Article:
Review: Tarkin

tarkinThe Star Wars universe turns to view the galaxy from the other side with its second book in the new canon. Veteran writer James Luceno makes his return to the galaxy and his debut in the new canon with Star Wars: Tarkin due out on November 4th. Set five years after Revenge of the Sith, Moff Wilhuff Tarkin finds himself stationed on the remote planet overseeing the construction of what all of us know will become the fearsome Death Star. The story, of course, leaves the fledgling battle station behind as the Emperor first summons and then sends both Tarkin and Darth Vader to Murkhana to investigate Separatist communications technology.

Without a doubt, Luceno is the master of weaving together all the pieces into one cohesive tale that makes sense of things you didn’t even realize you wanted clarity for. The time period between the trilogies has been deemed the Dark Times and rightly so as there have been relatively few stories placed in those years. Unlike Darth Plagueis, Tarkin doesn’t cover years and years of the protagonist’s life; instead covering perhaps a week supplemented with looks back into Tarkin’s formative years and moves seamlessly between the past and the present.

Tarkin is the sort of book that has Luceno’s mark upon it from start to finish and likely will not be to the taste of all readers. Luceno’s prose is denser than that of most other Star Wars authors. There isn’t an action sequence around every corner and nor is there witty dialogue or banter throughout. What Luceno does include are multiple sequences that had an absolute Hemingway-esque feel to them as Tarkin recalls his time in the Carrion during the Tarkin ritual of adulthood and survival right down to his description of killing and gutting a large animal. None of this took away from my enjoyment of the book however but I could see where it might not be to others’ tastes. It’s a book that could take a few chapters to adapt to reading.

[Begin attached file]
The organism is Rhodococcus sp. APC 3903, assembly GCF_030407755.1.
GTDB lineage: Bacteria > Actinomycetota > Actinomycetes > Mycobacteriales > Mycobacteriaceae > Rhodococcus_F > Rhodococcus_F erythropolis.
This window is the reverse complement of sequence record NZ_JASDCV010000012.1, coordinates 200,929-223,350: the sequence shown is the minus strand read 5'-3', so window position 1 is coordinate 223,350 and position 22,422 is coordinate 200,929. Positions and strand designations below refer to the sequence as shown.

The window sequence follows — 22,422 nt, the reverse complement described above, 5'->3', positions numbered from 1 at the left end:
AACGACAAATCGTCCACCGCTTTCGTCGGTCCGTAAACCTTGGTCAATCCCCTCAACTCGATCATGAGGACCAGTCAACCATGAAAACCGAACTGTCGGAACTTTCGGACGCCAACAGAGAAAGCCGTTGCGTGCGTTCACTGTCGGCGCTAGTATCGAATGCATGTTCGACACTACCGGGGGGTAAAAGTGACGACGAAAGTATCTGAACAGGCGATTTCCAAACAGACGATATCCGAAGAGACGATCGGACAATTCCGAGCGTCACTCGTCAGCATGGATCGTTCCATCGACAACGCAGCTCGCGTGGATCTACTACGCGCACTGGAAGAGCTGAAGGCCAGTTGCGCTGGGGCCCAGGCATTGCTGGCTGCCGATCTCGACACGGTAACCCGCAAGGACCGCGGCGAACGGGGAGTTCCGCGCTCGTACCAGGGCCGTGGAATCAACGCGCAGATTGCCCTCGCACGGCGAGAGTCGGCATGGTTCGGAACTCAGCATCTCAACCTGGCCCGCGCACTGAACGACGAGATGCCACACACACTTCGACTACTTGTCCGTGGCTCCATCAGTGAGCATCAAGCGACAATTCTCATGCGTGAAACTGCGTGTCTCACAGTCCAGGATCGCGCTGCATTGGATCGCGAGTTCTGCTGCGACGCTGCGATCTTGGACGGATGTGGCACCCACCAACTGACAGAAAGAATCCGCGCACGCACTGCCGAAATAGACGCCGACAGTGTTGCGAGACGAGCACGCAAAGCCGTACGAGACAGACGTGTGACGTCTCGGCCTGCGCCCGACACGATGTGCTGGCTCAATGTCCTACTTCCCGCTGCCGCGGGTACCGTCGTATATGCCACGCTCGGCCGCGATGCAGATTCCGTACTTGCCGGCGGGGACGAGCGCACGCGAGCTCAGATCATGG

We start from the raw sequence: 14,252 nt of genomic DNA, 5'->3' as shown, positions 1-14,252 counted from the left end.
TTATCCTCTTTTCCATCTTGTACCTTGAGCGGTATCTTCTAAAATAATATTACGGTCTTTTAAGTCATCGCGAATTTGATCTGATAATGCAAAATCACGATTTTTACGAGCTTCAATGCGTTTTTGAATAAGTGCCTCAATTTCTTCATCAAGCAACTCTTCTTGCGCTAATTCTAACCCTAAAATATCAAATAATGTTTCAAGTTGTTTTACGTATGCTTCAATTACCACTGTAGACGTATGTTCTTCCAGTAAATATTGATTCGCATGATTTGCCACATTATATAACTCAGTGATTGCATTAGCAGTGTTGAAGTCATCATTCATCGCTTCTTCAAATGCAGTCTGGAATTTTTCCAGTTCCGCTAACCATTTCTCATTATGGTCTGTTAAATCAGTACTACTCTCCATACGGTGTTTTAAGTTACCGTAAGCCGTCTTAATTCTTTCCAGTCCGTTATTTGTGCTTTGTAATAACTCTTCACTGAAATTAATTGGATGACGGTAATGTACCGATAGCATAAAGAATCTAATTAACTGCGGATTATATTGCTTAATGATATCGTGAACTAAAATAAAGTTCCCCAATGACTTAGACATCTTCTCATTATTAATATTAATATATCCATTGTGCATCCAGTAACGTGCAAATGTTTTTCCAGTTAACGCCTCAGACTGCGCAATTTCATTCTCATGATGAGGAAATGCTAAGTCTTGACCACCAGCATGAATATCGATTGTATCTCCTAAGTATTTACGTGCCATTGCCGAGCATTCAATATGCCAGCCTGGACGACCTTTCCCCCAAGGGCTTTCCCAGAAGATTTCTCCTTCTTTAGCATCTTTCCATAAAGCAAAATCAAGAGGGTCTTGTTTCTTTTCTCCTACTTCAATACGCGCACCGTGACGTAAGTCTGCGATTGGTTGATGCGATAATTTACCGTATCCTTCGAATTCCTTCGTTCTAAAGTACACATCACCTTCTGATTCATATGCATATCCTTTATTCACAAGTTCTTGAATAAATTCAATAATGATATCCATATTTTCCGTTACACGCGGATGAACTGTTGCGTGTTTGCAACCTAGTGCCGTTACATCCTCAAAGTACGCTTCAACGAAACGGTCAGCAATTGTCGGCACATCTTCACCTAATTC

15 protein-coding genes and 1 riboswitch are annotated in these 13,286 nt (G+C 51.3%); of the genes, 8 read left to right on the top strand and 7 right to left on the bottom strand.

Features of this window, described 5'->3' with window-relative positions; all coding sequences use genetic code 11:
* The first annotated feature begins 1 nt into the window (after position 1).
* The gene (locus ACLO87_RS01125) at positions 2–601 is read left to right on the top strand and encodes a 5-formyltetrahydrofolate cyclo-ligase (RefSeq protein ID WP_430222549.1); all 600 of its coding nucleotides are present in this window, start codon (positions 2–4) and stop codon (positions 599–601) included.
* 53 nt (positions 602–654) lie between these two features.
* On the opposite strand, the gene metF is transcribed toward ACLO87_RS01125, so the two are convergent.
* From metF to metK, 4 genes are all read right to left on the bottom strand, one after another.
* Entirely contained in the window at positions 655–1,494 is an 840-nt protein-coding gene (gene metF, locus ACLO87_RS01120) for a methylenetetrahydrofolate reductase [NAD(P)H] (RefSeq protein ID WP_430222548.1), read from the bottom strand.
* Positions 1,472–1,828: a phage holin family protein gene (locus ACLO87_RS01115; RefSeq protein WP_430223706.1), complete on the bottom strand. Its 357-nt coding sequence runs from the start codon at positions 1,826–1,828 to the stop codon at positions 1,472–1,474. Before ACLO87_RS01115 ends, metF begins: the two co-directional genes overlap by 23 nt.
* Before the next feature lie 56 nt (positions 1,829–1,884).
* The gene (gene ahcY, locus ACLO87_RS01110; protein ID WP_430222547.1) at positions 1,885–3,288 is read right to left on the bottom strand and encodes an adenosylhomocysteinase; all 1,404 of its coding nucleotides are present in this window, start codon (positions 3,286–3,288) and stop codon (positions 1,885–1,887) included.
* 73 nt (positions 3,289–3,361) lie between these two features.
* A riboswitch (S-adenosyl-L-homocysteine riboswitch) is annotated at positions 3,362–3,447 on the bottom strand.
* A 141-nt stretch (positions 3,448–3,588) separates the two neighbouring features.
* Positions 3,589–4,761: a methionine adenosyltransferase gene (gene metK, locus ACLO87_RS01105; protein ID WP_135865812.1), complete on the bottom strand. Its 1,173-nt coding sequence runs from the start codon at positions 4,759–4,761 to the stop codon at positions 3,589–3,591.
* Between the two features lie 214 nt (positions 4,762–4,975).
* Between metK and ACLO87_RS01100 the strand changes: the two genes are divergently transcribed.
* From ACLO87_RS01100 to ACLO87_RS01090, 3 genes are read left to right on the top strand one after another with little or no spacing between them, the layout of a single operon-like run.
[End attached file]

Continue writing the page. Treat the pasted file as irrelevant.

Luceno’s grasp of his characters is masterful. His Vader feels like a Vader who is only a few years into his eternity in the suit and his Tarkin isn’t quite the man we see calmly ordering the destruction of an entire planet. Instead, we get to see the evolution of their characters. There are times where the remnants of Anakin Skywalker leak into Vader’s actions but those occasions are sparse and subtle. Luceno also poses the question that has likely been on the mind of many fans since Tarkin first appeared in The Clone Wars: Did Tarkin know Vader’s true identity? It’s an answer that’s handled as perfectly as is the creation of this Imperial power pyramid with Vader and Tarkin serving as the Emperor’s iron fists.

Speaking of Palpy, the Sheev in the room must, of course, be mentioned. In regards to the reveal in the story, it didn’t feel necessary and it seems like something Palpatine would have been more likely to reveal to Plagueis than Tarkin. As for the name itself, it makes sense. Honestly, do you think Palpatine would’ve gone for the one-name-wonder shtick if he had an appropriately imposing or imperialistic sounding first name? Of course not. Therefore, an incredibly ordinary sounding name (for Star Wars at least) makes perfect sense.

For those wondering, the Expanded Universe does not go ignored. The events of Darth Plagueis and Rise of the Dark Lord are casually referenced and I don’t think it would be a stretch to call them shadow canon. It isn’t integrated into the plot quite as much as in Luceno’s prior novels but it will likely bring a smile to the faces of Expanded Universe fans while the book remains accessible to new readers.

Overall, Tarkin is a smart and well done read that will likely have more than a few readers wanting to read it again soon to absorb every detail they missed the first time. I give Tarkin a 4/5 with a recommendation that you give it a try if you’re a fan of James Luceno, the Empire, or just plain intrigued.

Thank you to Del Rey for providing us with an advanced copy of the book for review purposes.